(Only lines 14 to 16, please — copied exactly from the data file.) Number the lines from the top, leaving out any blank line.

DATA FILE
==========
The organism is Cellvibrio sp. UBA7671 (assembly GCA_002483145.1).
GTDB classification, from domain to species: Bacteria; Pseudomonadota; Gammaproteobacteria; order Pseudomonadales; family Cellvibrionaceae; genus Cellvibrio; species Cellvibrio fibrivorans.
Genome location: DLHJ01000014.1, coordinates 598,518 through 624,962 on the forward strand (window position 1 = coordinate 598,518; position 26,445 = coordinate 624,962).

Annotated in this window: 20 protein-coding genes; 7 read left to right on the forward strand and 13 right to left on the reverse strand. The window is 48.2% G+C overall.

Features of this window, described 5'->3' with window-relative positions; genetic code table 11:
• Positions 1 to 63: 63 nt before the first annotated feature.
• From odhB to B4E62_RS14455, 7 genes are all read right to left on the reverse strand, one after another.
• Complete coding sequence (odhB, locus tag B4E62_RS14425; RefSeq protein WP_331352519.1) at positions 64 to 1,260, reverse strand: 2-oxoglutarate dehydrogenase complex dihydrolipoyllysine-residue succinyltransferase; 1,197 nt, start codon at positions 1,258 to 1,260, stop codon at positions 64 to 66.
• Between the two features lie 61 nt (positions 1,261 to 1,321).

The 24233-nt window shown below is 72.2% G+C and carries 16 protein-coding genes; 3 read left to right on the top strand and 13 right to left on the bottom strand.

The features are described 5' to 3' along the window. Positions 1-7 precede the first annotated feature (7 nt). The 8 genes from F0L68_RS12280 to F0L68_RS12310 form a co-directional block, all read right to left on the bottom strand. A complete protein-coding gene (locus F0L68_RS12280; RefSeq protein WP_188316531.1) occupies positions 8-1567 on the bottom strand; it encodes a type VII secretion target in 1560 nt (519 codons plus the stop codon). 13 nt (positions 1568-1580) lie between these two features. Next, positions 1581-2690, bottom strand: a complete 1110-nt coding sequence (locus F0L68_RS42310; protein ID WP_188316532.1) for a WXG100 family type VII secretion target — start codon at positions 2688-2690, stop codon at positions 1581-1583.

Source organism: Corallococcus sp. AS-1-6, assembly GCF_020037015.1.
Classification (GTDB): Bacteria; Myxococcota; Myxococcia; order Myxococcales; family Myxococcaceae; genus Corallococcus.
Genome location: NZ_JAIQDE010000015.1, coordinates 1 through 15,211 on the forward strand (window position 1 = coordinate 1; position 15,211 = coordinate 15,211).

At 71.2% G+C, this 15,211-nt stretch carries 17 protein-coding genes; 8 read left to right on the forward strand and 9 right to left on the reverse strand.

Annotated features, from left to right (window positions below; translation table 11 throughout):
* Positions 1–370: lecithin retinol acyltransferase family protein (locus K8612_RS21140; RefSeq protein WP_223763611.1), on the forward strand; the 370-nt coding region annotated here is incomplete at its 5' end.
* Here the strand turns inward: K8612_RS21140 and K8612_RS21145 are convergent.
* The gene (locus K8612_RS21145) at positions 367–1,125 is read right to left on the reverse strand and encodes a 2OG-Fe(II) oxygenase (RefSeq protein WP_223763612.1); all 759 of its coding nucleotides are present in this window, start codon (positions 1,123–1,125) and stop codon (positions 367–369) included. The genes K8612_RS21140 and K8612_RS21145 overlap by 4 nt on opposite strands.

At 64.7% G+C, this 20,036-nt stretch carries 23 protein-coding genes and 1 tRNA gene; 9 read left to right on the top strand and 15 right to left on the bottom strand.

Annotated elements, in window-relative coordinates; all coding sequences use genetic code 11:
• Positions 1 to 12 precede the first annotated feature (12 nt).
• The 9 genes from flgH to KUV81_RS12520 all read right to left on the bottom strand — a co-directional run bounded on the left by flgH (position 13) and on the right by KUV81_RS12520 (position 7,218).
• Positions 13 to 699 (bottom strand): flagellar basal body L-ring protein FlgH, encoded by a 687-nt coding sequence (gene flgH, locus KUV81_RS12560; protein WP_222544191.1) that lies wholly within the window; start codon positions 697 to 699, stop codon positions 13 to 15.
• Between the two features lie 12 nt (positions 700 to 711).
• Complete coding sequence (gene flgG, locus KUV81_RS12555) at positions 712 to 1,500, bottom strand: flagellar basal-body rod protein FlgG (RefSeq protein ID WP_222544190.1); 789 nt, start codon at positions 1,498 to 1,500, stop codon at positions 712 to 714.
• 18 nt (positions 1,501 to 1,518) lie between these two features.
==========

Genome location: NZ_JAIQDE010000015.1, coordinates 1 through 15,211 on the forward strand (window position 1 = coordinate 1; position 15,211 = coordinate 15,211).

At 71.2% G+C, this 15,211-nt stretch carries 17 protein-coding genes; 8 read left to right on the forward strand and 9 right to left on the reverse strand.

Annotated features, from left to right (window positions below; translation table 11 throughout):